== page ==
5 min

How to tell the difference between a shouting match and violence

Twitter image logo
Written by
Emily Shaw
Published on
May 27, 2016

This past weekend, I thought a lot about the Matt Bruenig affair, and particularly about the idea of “attack mode on Twitter” which was described in a press release by Demos,a left-wing think tank, about the end of his employment.

I thought about the women I watch online — the ones I admire, identify with, and like to read — who describe their experiences with stalking and violence based on their writing. I thought about how women who write online get more negative and violent content thrown at them than men do. (It might be particularly bad for women who write about traditionally male-dominated subjects like sports and videogaming, which is having the effect of encouraging women to stop writing about certain topics in order to avoid abuse.)

I think about myself and how carefully I write online. I’m American, I have exceptional luxuries in how my freedom of speech is protected, and yet I can’t help feeling personally vulnerable. As an online writer, and particularly as a female online writer, I feel like I’m always one errant tweet or blogpost away from a campaign of rape and death threats.

For that I blame the fact that we don’t yet agree on the difference between an online shouting match and online violence.

The issue is right there in the term “attack Twitter.” The whole concept of using a publication format to “attack” gets awfully close to interpersonal violence all by itself.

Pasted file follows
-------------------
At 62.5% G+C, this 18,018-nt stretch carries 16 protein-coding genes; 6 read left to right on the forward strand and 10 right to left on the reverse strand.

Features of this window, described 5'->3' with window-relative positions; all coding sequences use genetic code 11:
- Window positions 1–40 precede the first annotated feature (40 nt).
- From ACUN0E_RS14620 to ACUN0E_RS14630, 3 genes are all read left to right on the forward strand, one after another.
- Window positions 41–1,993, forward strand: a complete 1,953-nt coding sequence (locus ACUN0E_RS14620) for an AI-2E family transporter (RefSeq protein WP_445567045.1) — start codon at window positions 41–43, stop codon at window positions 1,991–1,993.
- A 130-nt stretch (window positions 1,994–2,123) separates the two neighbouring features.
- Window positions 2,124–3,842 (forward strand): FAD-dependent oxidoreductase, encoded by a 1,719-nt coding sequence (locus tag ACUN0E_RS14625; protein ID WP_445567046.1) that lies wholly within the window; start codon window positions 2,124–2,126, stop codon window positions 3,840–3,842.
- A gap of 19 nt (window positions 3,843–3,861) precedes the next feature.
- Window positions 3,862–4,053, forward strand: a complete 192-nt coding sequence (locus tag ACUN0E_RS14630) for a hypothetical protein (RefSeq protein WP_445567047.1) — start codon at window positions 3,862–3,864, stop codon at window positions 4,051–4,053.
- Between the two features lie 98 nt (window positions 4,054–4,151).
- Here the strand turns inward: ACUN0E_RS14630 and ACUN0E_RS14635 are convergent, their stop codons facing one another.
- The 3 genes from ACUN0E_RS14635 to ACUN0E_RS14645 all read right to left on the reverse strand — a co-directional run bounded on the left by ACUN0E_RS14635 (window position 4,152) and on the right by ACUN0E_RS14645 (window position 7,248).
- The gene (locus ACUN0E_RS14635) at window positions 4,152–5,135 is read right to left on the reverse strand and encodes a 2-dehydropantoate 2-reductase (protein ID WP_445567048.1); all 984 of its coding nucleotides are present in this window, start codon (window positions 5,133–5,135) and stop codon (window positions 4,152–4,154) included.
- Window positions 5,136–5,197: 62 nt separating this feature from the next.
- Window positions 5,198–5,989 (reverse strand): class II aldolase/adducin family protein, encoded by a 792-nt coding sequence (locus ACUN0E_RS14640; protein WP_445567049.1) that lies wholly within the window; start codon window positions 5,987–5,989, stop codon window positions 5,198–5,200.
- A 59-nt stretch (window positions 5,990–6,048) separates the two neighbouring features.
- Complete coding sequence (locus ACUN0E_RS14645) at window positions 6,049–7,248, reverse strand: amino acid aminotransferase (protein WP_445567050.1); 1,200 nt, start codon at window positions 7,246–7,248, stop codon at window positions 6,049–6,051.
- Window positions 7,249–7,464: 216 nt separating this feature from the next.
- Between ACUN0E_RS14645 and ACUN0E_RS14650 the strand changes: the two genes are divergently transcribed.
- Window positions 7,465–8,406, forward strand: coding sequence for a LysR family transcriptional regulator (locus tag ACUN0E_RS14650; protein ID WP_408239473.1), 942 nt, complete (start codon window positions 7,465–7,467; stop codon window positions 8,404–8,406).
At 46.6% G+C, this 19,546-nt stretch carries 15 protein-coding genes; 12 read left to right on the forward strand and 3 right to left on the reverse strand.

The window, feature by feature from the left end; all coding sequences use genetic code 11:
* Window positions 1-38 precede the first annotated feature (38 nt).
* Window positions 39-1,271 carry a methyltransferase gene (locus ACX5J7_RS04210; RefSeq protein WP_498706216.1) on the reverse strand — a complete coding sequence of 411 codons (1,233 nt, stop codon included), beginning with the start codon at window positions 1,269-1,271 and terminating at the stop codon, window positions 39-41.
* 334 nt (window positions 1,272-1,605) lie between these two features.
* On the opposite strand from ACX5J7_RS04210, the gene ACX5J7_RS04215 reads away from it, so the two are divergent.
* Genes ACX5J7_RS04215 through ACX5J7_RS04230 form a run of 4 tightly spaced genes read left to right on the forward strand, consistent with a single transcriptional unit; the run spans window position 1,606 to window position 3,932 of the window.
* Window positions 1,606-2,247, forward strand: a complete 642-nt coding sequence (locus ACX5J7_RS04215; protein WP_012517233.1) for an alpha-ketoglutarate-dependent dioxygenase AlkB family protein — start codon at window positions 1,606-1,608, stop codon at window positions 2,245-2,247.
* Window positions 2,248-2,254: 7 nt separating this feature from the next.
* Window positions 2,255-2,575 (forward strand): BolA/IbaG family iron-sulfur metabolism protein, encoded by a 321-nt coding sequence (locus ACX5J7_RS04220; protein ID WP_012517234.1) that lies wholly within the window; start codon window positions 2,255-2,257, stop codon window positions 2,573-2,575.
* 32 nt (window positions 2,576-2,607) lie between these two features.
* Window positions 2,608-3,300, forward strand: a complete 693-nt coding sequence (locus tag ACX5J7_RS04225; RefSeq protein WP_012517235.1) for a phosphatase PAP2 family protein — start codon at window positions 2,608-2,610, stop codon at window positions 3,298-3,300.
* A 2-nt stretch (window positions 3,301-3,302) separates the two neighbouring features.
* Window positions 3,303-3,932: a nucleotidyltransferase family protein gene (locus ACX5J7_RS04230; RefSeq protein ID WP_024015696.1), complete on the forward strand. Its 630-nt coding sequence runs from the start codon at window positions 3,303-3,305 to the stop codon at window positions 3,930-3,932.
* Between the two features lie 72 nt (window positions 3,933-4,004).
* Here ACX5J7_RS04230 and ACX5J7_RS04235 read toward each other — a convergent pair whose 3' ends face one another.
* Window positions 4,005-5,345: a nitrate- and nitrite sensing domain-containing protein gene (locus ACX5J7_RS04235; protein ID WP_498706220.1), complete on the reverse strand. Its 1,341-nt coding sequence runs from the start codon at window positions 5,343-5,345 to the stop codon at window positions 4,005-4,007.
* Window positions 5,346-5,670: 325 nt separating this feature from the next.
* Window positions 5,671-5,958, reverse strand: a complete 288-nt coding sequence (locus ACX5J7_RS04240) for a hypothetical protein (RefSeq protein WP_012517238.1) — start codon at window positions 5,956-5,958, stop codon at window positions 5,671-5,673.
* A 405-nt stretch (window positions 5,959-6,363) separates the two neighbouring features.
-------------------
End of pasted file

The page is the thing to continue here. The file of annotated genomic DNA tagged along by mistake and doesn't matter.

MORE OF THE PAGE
Now, as with other kinds of specialized tastes enjoyed by consenting adults, I’m willing to believe that there are a number of men and women who like to get into online shouting matches. (You do you, people.) As the civility advocates argue, I do also believe there is a collective price to pay for the normalization of this kind of discourse because it changes the nature of who’s willing to engage. At the same time, I believe that we have some control over avoiding “shouting match” type environments. To create the kind of online experience I want, I do what most people do: I follow people who have the kinds of conversation I want to be part of and unfollow those who are unpleasant. When this approach is successful in creating the kind of environment you want, you know that any fights you have are consensual.

When this doesn’t work, though, and you can’t avoid the attack, then we can see that those interactions are really not consensual. At this point, it’s not just a shouting match. It’s violence.

When “attack Twitter” goes beyond consent, it truly — and intentionally — causes real mental and physical harm. We see certain regular things that show that a consensual online shouting match has escalated to real violence. When social media-based attacks contain physical threats or gendered or racialized terror, or persist for a duration of time and across platform (including into offline life), they are violence and they need to be taken very seriously. Any decent person will denounce attacks containing these features. Any decent person will end relationships with people who engage in them.

You would have to be deliberately ignorant at this point to not know that online attacks can result in serious harm. Social media attacks have caused a number of documented suicides. Threats of violence against individuals and events that originated in online “attack Twitter” campaigns have caused many real-world consequences.